7. Angelini, Paolo, 2000. "Are Banks Risk Averse? Intraday Timing of Operations in the Interbank Market," Journal of Money, Credit and Banking, Blackwell Publishing, vol. 32(1), pages 54-73, February.
  8. Antoine Martin & James McAndrews, 2007. "Liquidity-saving mechanisms," Staff Reports 282, Federal Reserve Bank of New York.
  9. Antoine Martin, 2002. "Optimal pricing of intra-day liquidity," Research Working Paper RWP 02-02, Federal Reserve Bank of Kansas City.
  10. Lester Benjamin, 2009. "Settlement Systems," The B.E. Journal of Macroeconomics, De Gruyter, vol. 9(1), pages 1-35, May.
  11. Milne, Alistair, 2007. "The industrial organization of post-trade clearing and settlement," Journal of Banking & Finance, Elsevier, vol. 31(10), pages 2945-2961, October.
  12. Charles M. Kahn & William Roberds, 2000. "The CLS Bank: a solution to the risks of international payments settlement?," Working Paper 2000-15, Federal Reserve Bank of Atlanta.
  13. Morten L. Bech & Bart Hobijn, 2007. "Technology Diffusion within Central Banking: The Case of Real-Time Gross Settlement," International Journal of Central Banking, International Journal of Central Banking, vol. 3(3), pages 147-181, September.
  14. Leinonen (ed), Harry, 2007. "Simulation studies of liquidity needs, risks and efficiency in payment networks," Scientific Monographs E:39/2007, Bank of Finland.
  15. Enghin Atalay & Antoine Martin & James McAndrews, 2008. "The welfare effects of a liquidity-saving mechanism," Staff Reports 331, Federal Reserve Bank of New York.
  16. Matthew Willison, 2005. "Real-Time Gross Settlement and hybrid payment systems: a comparison," Bank of England working papers 252, Bank of England.
  17. Kurt Johnson & James J. McAndrews & Kimmo Soramaki, 2004. "Economizing on liquidity with deferred settlement mechanisms," Economic Policy Review, Federal Reserve Bank of New York, issue Dec, pages 51-72.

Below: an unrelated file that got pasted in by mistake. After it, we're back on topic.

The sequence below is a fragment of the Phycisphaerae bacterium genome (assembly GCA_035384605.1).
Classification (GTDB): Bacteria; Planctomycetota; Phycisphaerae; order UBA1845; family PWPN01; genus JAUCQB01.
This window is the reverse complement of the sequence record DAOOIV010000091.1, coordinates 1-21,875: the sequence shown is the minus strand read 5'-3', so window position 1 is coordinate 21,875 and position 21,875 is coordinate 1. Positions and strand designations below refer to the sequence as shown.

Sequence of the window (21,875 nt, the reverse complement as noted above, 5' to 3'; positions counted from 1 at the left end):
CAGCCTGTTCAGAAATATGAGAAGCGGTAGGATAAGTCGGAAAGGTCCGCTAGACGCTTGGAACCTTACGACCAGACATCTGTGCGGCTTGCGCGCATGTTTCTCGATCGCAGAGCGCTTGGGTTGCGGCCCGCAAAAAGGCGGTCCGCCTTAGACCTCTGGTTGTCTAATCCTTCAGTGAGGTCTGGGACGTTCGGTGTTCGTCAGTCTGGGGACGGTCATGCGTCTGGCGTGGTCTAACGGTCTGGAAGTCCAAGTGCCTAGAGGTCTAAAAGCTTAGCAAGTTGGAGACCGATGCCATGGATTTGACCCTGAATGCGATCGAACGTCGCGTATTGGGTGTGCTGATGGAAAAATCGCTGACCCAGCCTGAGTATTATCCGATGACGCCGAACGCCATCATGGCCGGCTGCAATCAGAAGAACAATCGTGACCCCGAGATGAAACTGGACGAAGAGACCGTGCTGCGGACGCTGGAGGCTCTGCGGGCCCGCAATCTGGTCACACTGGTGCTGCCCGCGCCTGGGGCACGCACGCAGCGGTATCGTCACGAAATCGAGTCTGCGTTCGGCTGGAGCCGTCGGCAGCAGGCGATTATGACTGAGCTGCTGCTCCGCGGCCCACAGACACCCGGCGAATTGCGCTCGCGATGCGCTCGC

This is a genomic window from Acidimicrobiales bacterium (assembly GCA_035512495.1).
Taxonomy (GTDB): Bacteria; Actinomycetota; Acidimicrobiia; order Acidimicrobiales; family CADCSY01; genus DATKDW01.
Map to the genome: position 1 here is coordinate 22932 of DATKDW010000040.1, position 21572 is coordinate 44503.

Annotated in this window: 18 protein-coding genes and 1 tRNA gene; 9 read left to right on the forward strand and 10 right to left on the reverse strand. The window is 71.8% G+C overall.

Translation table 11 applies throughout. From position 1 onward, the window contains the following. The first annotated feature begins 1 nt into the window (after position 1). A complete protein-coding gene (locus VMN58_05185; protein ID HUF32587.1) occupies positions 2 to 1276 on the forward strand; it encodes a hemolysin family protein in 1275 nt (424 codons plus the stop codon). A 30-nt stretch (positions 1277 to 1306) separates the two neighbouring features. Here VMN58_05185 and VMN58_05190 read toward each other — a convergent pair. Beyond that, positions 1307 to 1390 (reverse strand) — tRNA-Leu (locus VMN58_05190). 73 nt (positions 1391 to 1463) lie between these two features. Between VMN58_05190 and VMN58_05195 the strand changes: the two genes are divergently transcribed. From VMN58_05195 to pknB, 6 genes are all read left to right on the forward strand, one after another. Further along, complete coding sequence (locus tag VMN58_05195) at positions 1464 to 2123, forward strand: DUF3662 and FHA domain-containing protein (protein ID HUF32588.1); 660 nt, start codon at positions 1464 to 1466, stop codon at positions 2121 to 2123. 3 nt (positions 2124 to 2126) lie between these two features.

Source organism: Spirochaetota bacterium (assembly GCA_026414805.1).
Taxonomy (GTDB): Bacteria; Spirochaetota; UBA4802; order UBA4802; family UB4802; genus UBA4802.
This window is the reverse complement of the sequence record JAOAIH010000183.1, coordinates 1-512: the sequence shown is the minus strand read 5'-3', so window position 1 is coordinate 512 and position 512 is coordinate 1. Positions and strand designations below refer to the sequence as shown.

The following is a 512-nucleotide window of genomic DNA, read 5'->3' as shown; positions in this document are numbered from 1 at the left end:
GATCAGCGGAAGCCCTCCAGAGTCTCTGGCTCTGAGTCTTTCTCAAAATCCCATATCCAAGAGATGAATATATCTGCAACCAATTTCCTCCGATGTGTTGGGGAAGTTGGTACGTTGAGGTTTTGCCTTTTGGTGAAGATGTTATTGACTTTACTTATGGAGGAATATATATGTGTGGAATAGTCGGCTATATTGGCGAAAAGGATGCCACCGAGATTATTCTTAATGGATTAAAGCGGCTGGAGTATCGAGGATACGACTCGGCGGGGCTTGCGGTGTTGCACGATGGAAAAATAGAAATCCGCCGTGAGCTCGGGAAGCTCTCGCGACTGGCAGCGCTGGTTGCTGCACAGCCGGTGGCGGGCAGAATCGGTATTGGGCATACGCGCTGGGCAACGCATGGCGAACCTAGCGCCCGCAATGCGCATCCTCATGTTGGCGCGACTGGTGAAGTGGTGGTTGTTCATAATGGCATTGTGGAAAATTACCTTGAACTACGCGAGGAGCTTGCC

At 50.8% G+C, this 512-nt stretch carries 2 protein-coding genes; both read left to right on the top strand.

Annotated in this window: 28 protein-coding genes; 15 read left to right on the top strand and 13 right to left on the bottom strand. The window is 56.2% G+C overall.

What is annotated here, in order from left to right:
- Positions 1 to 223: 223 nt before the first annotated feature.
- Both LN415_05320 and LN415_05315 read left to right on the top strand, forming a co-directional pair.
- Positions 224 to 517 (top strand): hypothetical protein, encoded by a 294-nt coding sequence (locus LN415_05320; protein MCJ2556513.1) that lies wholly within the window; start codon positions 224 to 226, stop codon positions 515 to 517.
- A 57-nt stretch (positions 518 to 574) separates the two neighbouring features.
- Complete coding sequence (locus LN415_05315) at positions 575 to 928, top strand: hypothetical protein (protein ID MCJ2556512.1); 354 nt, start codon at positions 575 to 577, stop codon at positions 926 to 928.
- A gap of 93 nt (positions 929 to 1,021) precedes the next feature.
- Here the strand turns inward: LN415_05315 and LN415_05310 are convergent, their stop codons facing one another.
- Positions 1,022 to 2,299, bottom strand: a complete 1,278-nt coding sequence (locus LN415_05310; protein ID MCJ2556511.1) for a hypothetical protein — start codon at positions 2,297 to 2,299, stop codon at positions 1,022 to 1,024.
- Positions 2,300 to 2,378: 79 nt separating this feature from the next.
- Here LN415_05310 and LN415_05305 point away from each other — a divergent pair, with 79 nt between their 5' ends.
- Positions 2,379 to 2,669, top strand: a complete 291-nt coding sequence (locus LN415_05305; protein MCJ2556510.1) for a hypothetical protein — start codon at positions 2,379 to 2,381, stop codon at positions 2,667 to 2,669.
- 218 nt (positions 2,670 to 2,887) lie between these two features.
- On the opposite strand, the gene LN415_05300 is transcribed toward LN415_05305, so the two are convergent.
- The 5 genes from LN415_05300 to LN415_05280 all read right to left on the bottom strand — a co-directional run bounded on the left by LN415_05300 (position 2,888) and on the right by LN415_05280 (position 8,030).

18. Koppl, Thorsten V. & Monnet, Cyril, 2007. "Guess what: It's the settlements! Vertical integration as a barrier to efficient exchange consolidation," Journal of Banking & Finance, Elsevier, vol. 31(10), pages 3013-3033, October.
  19. Xavier Freixas & Bruno Parigi, 1996. "Contagion and efficiency in gross and net interbank payment systems," Economics Working Papers 176, Department of Economics and Business, Universitat Pompeu Fabra, revised Jun 1996.
  20. Bech, Morten L. & Garratt, Rod, 2003. "The intraday liquidity management game," Journal of Economic Theory, Elsevier, vol. 109(2), pages 198-219, April.
  21. Serifsoy, Baris, 2007. "Stock exchange business models and their operative performance," Journal of Banking & Finance, Elsevier, vol. 31(10), pages 2978-3012, October.
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Citations

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Cited by:
  1. Pokutta, Sebastian & Schmaltz, Christian, 2011. "Managing liquidity: Optimal degree of centralization," Journal of Banking & Finance, Elsevier, vol. 35(3), pages 627-638, March.
  2. Humphrey, David B., 2010. "Retail payments: New contributions, empirical results, and unanswered questions," Journal of Banking & Finance, Elsevier, vol. 34(8), pages 1729-1737, August.